Melissa Gorman (Australia), World Champion
It took one quick stroke – and years of intense practice – for Melissa to upset the titan of professional marathon swimming. Larisa Ilchenko had not lost a major open water swimming championship – at the Olympics or in a world champion race – in the 21st century. Larisa’s track record of success was unparalleled – until Melissa set a fast pace, withstood a frantic finishing kick and out-touched Larisa in the 5K world championships in Rome this summer. Melissa’s gold medal victory – performed on open water swimming’s most important stage in 2009 – was an upset that shook the foundation of the women’s elite marathon swimming world. A relative newcomer to the sport, 23-year-old Melissa has quickly shot up the ranks among world-class open water swimmers: from 25th at the 2008 world 10K championships in Seville to 15th at the Olympic 10K in Beijing to victory in the 2009 world championships in Italy. The bubbly, vivacious swimmer from Brisbane is also a notable cross-over athlete who represents Australia in the 400-, 800- and 1500-meter events in major international competitions and helps share the open water story among her pool friends and fans. She also won the US$10,000 winner-take-all RCP Tiburon Mile in another close race this year. It is for her focus and tenacity that led to an ushering in of a new era that we nominate Melissa as the 2009 World Open Water Swimming Women of the Year.
Angela Maurer (Germany), Professional Swimmer and Mother
Like Olympic sprinter Dara Torres, Olympian Olympic 10K bronze medal by 0.9 seconds, Angela won the 25K world championships in a tough race in Rome after placing fifth in the world championship 10K. She now has won 8 FINA world championship medals. At the age of 35, Angela remains active on the FINA 10K Marathon Swimming World Cup and FINA Open Water Swimming Grand Prix circuits. She finished third at the 10K NYC Pro Swim (USA), third in the Copenhagen (Denmark) World Cup, third in the Lake Annecy (France) World Cup, third in the Chun An (China) World Cup, fourth in the Varna (Bulgaria) World Cup, second in the Setubal (Portugal) World Cup, seventh in the Santos (Brazil) World Cup and second in the 15K Sumidero Canyon (Mexico) Grand Prix. For her unique lifestyle balance between motherhood and remaining on top of the professional marathon swimming world, Angela is nominated for the 2009 World Open Water Swimming Woman of the Year.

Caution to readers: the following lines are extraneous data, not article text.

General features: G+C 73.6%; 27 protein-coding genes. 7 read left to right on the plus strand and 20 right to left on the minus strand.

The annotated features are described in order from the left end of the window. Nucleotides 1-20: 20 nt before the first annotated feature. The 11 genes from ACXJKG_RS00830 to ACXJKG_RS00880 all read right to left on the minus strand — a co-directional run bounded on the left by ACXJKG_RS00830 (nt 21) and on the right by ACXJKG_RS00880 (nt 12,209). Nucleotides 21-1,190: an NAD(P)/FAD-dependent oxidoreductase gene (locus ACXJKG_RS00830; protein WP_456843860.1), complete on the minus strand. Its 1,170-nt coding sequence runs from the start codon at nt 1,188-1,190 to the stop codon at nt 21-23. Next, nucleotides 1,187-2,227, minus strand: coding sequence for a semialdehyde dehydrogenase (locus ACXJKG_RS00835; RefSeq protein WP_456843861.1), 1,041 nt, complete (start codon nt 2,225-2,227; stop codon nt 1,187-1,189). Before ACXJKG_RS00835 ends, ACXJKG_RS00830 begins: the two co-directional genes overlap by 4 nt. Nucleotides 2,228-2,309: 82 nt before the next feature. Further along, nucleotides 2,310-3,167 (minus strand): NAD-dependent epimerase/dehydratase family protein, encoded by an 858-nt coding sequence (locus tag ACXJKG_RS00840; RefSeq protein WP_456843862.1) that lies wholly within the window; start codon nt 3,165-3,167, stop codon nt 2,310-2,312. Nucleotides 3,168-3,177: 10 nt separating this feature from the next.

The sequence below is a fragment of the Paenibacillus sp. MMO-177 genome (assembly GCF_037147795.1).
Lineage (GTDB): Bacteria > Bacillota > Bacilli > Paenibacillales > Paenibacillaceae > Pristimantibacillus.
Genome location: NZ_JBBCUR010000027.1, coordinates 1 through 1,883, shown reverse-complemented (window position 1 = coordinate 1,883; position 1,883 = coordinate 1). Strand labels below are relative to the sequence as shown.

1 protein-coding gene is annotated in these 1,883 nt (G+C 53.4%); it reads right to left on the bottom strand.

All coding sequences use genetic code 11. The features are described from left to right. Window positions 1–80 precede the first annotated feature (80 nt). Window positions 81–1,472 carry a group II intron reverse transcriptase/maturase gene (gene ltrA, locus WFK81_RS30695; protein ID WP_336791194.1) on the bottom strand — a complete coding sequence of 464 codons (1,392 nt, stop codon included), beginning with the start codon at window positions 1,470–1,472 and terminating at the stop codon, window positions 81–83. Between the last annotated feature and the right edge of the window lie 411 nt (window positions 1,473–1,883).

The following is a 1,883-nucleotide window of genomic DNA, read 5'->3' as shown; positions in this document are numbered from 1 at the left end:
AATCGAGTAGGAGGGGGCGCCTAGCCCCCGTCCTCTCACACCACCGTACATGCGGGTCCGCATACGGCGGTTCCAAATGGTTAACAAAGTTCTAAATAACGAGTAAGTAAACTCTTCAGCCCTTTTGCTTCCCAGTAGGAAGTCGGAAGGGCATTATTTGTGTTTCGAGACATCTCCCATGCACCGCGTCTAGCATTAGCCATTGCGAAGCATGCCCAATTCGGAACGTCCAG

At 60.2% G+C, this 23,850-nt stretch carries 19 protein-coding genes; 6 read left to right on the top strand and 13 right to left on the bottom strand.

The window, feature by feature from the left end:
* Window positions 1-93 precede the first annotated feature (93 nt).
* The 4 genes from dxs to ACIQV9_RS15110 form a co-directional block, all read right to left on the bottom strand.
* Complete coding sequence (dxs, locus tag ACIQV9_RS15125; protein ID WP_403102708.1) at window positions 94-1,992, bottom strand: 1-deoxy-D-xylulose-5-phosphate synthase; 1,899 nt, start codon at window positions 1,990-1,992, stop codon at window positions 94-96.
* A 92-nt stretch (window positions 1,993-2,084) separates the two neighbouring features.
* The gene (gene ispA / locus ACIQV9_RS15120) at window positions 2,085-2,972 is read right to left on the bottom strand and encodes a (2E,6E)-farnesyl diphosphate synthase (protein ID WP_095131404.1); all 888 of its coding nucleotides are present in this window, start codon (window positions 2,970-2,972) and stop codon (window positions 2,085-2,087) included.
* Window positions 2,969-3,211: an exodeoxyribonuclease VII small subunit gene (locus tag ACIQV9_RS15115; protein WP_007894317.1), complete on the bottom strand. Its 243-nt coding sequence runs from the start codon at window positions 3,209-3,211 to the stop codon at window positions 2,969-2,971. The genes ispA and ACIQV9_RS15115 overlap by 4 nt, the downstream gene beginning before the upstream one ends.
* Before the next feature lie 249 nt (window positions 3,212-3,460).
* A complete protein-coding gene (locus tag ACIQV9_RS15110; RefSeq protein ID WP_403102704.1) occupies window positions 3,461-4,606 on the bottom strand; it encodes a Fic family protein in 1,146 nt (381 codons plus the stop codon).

Mighty Mermaids (USA), Masters Team Extraordinaire
The Mighty Mermaids are a group of six American women – all in their 50’s – who are among the most committed and fastest masters marathon swimmers on the planet. The Mighty Mermaids are extremely serious, fit and focused swimmers with a mission to demonstrate that swimming fast and having fun is easily within the realm of women north of the mid-century mark. Christie Plank Ciraulo (55 of Los Angeles), Nancy Steadman Martin (54 of New Jersey), Lisa Bennett (53 of Virginia), Jenny Cook (51 of Los Angeles), Karen Farnsworth Einsidler (53 of New Jersey) and Tracy Grilli (52 of New Hampshire) finished fifth overall in the 2009 Manhattan Island Marathon Swim in 7 hours and 33 minutes after their inaugural swim at the 2008 Trans Tahoe Relay where they were the second-fastest female team and 24th overall. But beating younger teams is not their only goal, they are great ambassadors of health and the sport of open water swimming – making friends, sharing stories and inspiring others from shore-to-shore. Individually, they continue to win open water swims while maintaining a healthy lifestyle balancing family, work and training. It is their mission and track record of success for collectively nominating the Mighty Mermaids as the 2009 World Open Water Swimming Women of the Year.
Sally Minty-Gravett (Jersey), Teacher, Motivator and Coach